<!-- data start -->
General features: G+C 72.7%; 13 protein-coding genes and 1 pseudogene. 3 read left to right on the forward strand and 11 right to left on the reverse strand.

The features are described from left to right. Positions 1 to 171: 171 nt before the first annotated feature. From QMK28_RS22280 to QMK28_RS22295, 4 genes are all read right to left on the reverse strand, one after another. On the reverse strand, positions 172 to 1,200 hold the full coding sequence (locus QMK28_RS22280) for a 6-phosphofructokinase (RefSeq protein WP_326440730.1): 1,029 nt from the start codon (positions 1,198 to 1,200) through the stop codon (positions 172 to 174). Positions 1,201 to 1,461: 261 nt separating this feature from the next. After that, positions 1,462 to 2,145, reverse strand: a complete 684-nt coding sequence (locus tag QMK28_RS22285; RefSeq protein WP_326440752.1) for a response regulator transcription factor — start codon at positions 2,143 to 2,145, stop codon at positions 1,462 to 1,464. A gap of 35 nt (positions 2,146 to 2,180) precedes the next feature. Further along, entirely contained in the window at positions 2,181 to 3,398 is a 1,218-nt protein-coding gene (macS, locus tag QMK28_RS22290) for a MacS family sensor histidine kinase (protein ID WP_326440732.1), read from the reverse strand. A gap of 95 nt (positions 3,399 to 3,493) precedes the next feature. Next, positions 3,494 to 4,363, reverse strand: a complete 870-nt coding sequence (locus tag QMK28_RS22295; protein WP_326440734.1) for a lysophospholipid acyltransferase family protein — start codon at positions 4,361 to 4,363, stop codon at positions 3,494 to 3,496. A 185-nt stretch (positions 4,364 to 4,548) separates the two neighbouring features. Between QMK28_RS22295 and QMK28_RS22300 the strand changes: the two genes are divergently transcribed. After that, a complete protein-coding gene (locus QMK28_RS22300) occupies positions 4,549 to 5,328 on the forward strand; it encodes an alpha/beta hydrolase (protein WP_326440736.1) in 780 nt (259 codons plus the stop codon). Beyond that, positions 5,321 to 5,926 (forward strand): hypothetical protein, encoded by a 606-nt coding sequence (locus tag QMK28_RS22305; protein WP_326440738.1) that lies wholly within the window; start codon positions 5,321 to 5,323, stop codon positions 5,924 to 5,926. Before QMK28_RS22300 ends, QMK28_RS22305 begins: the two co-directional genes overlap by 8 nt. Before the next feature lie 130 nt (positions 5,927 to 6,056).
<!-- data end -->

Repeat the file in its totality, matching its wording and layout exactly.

General features: G+C 72.7%; 13 protein-coding genes and 1 pseudogene. 3 read left to right on the forward strand and 11 right to left on the reverse strand.

The features are described from left to right. Positions 1 to 171: 171 nt before the first annotated feature. From QMK28_RS22280 to QMK28_RS22295, 4 genes are all read right to left on the reverse strand, one after another. On the reverse strand, positions 172 to 1,200 hold the full coding sequence (locus QMK28_RS22280) for a 6-phosphofructokinase (RefSeq protein WP_326440730.1): 1,029 nt from the start codon (positions 1,198 to 1,200) through the stop codon (positions 172 to 174). Positions 1,201 to 1,461: 261 nt separating this feature from the next. After that, positions 1,462 to 2,145, reverse strand: a complete 684-nt coding sequence (locus tag QMK28_RS22285; RefSeq protein WP_326440752.1) for a response regulator transcription factor — start codon at positions 2,143 to 2,145, stop codon at positions 1,462 to 1,464. A gap of 35 nt (positions 2,146 to 2,180) precedes the next feature. Further along, entirely contained in the window at positions 2,181 to 3,398 is a 1,218-nt protein-coding gene (macS, locus tag QMK28_RS22290) for a MacS family sensor histidine kinase (protein ID WP_326440732.1), read from the reverse strand. A gap of 95 nt (positions 3,399 to 3,493) precedes the next feature. Next, positions 3,494 to 4,363, reverse strand: a complete 870-nt coding sequence (locus tag QMK28_RS22295; protein WP_326440734.1) for a lysophospholipid acyltransferase family protein — start codon at positions 4,361 to 4,363, stop codon at positions 3,494 to 3,496. A 185-nt stretch (positions 4,364 to 4,548) separates the two neighbouring features. Between QMK28_RS22295 and QMK28_RS22300 the strand changes: the two genes are divergently transcribed. After that, a complete protein-coding gene (locus QMK28_RS22300) occupies positions 4,549 to 5,328 on the forward strand; it encodes an alpha/beta hydrolase (protein WP_326440736.1) in 780 nt (259 codons plus the stop codon). Beyond that, positions 5,321 to 5,926 (forward strand): hypothetical protein, encoded by a 606-nt coding sequence (locus tag QMK28_RS22305; protein WP_326440738.1) that lies wholly within the window; start codon positions 5,321 to 5,323, stop codon positions 5,924 to 5,926. Before QMK28_RS22300 ends, QMK28_RS22305 begins: the two co-directional genes overlap by 8 nt. Before the next feature lie 130 nt (positions 5,927 to 6,056).